Our Place Out The Sun

– or –
“Why I think the UK should retreat from its position as a global power for its own sake”

Brexit has provoked politicians and political commentators to predict the United Kingdom’s coming waning of global power. Power is not a lapdog that obediently sits and awaits orders – it is a retched, terrifying thing that needs constant reassurance and fuel for its fire. Power is not something the UK needs right now. The UK needs its “Wilderness Years”.

We do not need to Make Britain Great Again, we need to allow Britain to adopt the cyclical course that so many of the sciences follow, and ebb back into a place on the world stage more fitting of modern times. This is not the era of the British any more – nor the English-Speaking World – just as this is not the era of any of the other ex-Imperial nations of Europe.

This is not to say we should give up on the idea of Britain or the United Kingdom – far from it! – but the British need to look to its neighbours and (ex-)fellow members of the EU for guidance on how to live well with what we have.

Brexit Vote.jpgThe Netherlands is a prime example in case, but we could easily take the case of Sweden, Germany, France, Spain, Portugal, Poland/Lithuania, Italy – even Russia, at a push – and actually stand a better chance of regaining lost ground from Brexit without wasting energy attempting to reclaim an idea of Britain that our grandparents harp on about, hours after they put down their copy of the Daily Mail or The Express.

The ethics of wishing for “the good ol’ days” are the same that allow the conservative Right to exploit the political landscape. The dream of an empire – even just the glory and idea of it – is one that has led, in the cases of Germany and Italy, to fascism. While this writer – as well a many a politically-savvy reader – does not believe that fascism can manifest itself in the same guise as it did in the 20’s and 30’s, the hard-Right has come back with some force.

So let us go back to our case of the Netherlands. This small nation was the first to create an empire, and a speculative economy – both blueprints for what other nations would follow. It still holds a handful of overseas territories, in fact, much like Britain, and yet, despite its innovative nature, it is looked upon as a mid-tier nation. It is nowhere near as powerful as the USA, Russia, China or India – militarily or economically. It isn’t even in the same league as Germany, France, or the UK. Yet, it holds its own distinct advantages, culture, language, history, traditions, and quirks, while also still being one of the most innovative, green, welcoming, and interesting countries in the world. Certainly in Europe. This exact case can also be reproduced to many countries in Europe. Certainly in Scandinavia.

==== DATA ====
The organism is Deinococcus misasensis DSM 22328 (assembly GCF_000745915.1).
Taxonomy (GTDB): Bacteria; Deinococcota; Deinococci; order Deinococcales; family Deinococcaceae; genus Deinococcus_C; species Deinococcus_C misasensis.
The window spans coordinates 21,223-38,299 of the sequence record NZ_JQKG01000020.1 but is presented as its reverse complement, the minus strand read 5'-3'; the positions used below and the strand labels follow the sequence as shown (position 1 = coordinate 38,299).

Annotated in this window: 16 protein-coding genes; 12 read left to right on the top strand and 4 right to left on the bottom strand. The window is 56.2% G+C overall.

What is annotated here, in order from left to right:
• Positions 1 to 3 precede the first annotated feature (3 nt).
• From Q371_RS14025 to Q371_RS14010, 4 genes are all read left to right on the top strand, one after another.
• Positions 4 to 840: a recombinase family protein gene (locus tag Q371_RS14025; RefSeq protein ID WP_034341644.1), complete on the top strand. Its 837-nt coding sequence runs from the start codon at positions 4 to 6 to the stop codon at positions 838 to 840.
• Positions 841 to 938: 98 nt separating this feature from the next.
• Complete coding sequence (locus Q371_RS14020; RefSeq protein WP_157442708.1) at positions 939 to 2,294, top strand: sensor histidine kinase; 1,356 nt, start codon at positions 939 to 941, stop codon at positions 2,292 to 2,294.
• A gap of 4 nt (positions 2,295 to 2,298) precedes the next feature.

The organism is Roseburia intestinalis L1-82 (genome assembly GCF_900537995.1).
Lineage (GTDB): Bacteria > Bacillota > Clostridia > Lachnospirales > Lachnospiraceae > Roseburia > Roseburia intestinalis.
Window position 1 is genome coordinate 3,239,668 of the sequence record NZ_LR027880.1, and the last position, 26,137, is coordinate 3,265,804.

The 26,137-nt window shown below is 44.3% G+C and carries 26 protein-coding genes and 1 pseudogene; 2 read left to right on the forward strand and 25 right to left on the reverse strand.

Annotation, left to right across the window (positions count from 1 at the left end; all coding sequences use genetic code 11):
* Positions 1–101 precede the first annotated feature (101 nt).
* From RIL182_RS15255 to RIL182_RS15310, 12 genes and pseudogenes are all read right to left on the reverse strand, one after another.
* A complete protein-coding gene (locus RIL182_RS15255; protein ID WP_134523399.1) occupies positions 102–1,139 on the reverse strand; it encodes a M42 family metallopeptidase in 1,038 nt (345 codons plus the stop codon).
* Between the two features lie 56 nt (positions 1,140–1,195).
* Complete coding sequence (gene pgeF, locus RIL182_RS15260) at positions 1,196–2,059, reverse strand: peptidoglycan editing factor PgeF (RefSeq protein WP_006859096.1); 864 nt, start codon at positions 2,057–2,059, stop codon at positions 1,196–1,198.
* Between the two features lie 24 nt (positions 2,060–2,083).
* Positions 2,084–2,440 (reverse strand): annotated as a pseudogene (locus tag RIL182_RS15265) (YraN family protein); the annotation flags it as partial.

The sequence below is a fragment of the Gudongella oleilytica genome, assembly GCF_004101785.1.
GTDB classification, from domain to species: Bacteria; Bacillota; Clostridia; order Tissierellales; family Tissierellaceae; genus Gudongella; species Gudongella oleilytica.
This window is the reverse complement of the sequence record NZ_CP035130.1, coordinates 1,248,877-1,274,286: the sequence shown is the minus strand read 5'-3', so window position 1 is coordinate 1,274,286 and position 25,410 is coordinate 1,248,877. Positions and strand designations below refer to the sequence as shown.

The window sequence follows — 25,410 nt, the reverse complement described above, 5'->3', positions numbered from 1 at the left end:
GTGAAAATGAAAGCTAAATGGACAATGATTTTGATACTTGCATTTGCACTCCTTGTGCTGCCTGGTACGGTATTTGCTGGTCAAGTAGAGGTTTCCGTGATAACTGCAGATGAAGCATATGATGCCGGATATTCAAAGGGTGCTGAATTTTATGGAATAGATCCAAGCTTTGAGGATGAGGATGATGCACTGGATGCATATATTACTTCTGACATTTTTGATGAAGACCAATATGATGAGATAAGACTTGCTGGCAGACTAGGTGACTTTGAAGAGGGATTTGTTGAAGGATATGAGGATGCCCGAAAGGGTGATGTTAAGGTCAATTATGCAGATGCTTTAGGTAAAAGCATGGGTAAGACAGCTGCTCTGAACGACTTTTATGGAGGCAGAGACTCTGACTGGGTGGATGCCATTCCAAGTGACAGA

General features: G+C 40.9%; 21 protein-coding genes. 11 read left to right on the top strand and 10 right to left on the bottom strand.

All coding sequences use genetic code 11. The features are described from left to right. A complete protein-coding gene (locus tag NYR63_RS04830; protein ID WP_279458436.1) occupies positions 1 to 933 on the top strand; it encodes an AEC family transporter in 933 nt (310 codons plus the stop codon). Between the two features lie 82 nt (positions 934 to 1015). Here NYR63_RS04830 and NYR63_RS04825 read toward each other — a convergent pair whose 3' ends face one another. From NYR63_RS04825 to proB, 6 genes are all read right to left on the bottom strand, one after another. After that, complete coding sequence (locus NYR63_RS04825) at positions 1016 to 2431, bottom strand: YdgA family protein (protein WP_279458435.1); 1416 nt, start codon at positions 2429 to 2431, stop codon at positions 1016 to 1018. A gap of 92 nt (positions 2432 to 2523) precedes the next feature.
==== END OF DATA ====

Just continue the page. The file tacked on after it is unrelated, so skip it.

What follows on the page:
Union Flag.jpg

We can use our historic advantages, sure, but we cannot ever expect these advantages to conjure greatness. That’s why its called history: it’s in the past. Over. However let’s take a look at our advantageous situation, and see if we cannot make something great out of what we have…

The English Language
Yes, we are the home of it, and the best at it (sorrynotsorry Americans…) and people all across the globe are still wanting to learn English. It is the language of business, often-times study, and for programming. It is the mother tongue of over 400 million, and an additional language for another 700 million. It is a powerful asset, and one we will never lose.

British History & Culture
As a country, we have the longest-standing democracy in the world – commonly known as “The Mother of Parliaments”. Despite our recent culture of forcing democratic values upon foreign nations, the Parliamentary model used by the United Kingdom is one that should still always hold true as a signal for the world to follow. Perhaps, however, with Proportional Representation – but no one’s perfect…
Add to that our already-impressive tourism sector, based on history and culture (and, of course, the Monarchy – love or loathe it) and the UK is still near the top in terms of “soft power”.

A Key Member of the “Western World”

Trump v Korea.jpgThis one is a little tricky – mainly due to the fact that “The West” is a concept that is sinking faster than we can bail water. Being a member of The West brings with it responsibilities – especially when you’re a key ally to the USA. If foraying into the Middle East is a prerequisite to being a powerful country in the world, then we can surely leave that behind. The USA itself is also going through a political shit-show crisis at the moment, and it could be wise to start distancing ourselves from Trump’s America before we find ourselves sending troops into North Korea, Iran, Syria, and any other country the Orange Whoopie-Cushion throws a dart at on his wall map.

To quote David Cameron and perhaps many other British statespeople over the years: “Britain is at a crossroads”: we have the tools to make the best of it – and actually, it would be difficult for us to fade away into the background of geopolitics given the number of powerful positions we hold on the world stage. The European Union is not the be all and end all of British power. We will find the road ahead difficult and challenging, but the first step we can take is to think – and act – positively about our decision to leave the EU. If we are given a chance to remain a member, or return to the fold, we should not squander it, but we should not look to lead, but to follow, because we have had our time in the sun, and we look rather petty trying to claw it back.

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